The plaintiffs pray for injunctive relief against the defendant, an accounting of the profits, damages, costs and general relief.

The defendant has filed its motion to dismiss and alleges that the complaint fails to state facts sufficient to constitute a cause of action in favor of plaintiffs and against the defendant.

The parties have carefully briefed this case and the court has given the pleadings and briefs very careful consideration.

There is no question in the mind of the court but that the public recognizes that Paramount pictures are among the leading pictures in the motion picture business, which is now one of the largest business enterprises in this country. It must be observed, however, from the complaint that there is no contractual relation whatever between the plaintiffs and this defendant. That each is engaged in an independent business. One of the plaintiffs is engaged in the production of motion pictures and its subsidiary corporation and coplaintiff is engaged in the sale and distribution of the productions of the parent corporation, and since the distributing company is a wholly owned subsidiary of the parent corporation, in this opinion I shall make no distinction between the two as that is not material.

The sole purpose of plaintiffs, so far as the business element is concerned, is the sale or lease of the motion pictures. By that is meant either the exhibition of said motion pictures under a lease or license agreement or otherwise. Where the plaintiffs receive a stipulated sum for the use of their pictures by theaters, the advertising would be immaterial except for such advertising as the plaintiffs desired to make. Naturally, where the fee to be paid by the licensee for the use of a picture is a certain part of the proceeds received by a theater for the exhibition of any picture, the success of that exhibition would affect the amount received. The contracts between plaintiffs and the licensee are not set up in the complaint and are not material. But it appears to this court that if the plaintiffs desired to control the character of advertising used by the licensee, it could be done in the contract. But if the licensee is free to provide his own advertising matter, he may have the right to procure such advertising matter in such manner and from such sources as, in his judgment, will produce the best results in his community.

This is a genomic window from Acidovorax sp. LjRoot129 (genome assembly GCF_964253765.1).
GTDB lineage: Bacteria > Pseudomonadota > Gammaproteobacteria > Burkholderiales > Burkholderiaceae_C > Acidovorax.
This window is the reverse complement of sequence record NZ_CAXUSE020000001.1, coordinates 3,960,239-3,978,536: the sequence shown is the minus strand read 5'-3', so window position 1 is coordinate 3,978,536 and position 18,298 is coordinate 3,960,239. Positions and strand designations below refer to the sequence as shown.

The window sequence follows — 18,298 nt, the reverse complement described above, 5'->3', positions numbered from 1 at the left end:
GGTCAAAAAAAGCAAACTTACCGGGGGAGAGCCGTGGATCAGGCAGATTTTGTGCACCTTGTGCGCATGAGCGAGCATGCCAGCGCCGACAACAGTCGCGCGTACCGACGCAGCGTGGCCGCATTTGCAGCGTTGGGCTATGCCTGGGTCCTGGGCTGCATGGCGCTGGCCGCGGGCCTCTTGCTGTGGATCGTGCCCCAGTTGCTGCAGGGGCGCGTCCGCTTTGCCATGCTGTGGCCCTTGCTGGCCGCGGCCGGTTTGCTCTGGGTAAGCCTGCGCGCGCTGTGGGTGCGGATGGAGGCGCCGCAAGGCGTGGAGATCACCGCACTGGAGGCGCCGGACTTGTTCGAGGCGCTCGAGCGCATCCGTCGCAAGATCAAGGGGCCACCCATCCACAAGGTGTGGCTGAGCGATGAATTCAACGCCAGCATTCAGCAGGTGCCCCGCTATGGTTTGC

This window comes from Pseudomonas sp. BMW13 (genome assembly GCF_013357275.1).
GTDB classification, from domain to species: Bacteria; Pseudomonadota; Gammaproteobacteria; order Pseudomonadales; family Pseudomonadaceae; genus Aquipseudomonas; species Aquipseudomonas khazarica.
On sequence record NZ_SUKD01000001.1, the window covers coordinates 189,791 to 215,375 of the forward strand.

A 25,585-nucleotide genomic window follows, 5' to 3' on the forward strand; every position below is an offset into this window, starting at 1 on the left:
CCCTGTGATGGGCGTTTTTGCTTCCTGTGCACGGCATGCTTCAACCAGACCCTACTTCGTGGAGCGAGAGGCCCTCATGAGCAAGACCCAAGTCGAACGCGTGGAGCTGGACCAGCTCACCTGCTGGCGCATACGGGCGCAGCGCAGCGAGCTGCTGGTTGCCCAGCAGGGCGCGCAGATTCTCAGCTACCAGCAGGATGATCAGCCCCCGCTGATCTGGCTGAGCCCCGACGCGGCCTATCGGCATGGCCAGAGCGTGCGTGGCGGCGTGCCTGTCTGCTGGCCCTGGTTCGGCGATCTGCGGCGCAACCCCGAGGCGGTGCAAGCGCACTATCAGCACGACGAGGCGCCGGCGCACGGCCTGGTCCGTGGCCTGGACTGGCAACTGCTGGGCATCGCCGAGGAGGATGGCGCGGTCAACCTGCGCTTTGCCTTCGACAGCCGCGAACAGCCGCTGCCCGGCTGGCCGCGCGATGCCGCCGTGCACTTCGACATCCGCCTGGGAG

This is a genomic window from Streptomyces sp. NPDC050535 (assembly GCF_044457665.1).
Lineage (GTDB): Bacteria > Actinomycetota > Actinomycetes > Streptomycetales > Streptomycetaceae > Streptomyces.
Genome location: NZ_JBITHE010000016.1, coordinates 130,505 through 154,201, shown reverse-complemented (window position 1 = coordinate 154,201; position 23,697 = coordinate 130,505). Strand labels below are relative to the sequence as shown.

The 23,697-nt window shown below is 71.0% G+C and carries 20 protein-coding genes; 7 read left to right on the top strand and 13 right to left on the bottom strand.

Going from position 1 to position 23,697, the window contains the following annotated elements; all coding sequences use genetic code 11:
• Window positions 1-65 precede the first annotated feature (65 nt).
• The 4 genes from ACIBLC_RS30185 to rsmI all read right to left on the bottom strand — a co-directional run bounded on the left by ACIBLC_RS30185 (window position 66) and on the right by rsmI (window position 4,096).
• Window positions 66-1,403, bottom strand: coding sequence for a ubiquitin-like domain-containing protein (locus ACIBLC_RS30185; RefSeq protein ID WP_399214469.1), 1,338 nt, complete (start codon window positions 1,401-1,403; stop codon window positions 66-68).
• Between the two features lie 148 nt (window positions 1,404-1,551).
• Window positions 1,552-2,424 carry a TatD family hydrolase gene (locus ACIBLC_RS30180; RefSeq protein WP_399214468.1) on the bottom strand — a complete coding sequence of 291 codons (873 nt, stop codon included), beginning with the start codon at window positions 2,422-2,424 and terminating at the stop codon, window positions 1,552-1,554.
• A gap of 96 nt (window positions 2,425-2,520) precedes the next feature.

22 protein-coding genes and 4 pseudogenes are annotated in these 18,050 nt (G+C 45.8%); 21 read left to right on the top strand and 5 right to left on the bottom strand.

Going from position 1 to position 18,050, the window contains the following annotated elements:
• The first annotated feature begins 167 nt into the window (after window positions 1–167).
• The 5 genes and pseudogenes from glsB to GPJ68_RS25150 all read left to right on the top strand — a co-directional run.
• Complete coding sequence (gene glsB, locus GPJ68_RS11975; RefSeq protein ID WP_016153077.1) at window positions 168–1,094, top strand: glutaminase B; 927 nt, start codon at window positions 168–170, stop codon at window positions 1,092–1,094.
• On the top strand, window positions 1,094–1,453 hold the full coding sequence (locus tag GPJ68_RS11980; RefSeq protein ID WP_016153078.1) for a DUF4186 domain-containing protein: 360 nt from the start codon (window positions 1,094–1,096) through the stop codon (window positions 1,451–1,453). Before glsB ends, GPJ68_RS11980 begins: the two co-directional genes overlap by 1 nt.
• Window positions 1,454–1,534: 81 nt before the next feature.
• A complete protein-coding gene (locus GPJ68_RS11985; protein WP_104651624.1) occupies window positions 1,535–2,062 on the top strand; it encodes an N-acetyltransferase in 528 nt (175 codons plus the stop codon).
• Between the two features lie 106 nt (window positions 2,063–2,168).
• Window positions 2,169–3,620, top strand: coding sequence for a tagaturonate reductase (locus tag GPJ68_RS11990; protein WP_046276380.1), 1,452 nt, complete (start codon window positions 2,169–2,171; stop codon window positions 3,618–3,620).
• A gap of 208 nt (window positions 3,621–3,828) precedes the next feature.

The business of the defendant is an independent business. It is engaged in the general printing of advertising matter as alleged in the complaint and the business of the defendant is just as important to it as the business of the plaintiffs is to them.

It is true that the complaint alleges that the plaintiffs have prepared advertising matter at a great cost and of a highly artistic nature and that they are desirous of having all theaters use their advertising matter. The complaint, however, is silent on the matter of the price of said advertising matter prepared by the plaintiffs as compared to the price charged by the defendant. It does emphasize, however, that the advertising matter prepared by the plaintiffs is highly artistic and that the advertising matter prepared by the defendant is of a cheap, inferior grade.

It appears to the court that the owner of the theater would be as much interested in securing the best results from a show or exhibition in his theater as would the plaintiffs. It is not alleged that the defendant exhibits the advertising matter. It merely manufactures the character of advertising which the theater owner is willing to purchase and the theater owner is free to purchase this advertising matter from the defendant or not, as he chooses. He has an opportunity to purchase his advertising matter from the plaintiffs and the fact that he is as much interested in the financial results of the exhibitions of the pictures as the plaintiffs and that he chooses to purchase the advertising matter prepared by the defendant, would indicate that the theater owner is not of the same opinion as the plaintiffs as to the value of the advertising matter manufactured by the defendant.

There is no contention in the complaint that the advertising matter manufactured by the defendant infringes a copyright. The sole question is whether or not it constitutes such unfair competition as to justify the relief sought by the plaintiffs.

In their briefs, plaintiffs contend that the use of the names and pictures of these stars is an invasion of the stars' legally protected right of privacy.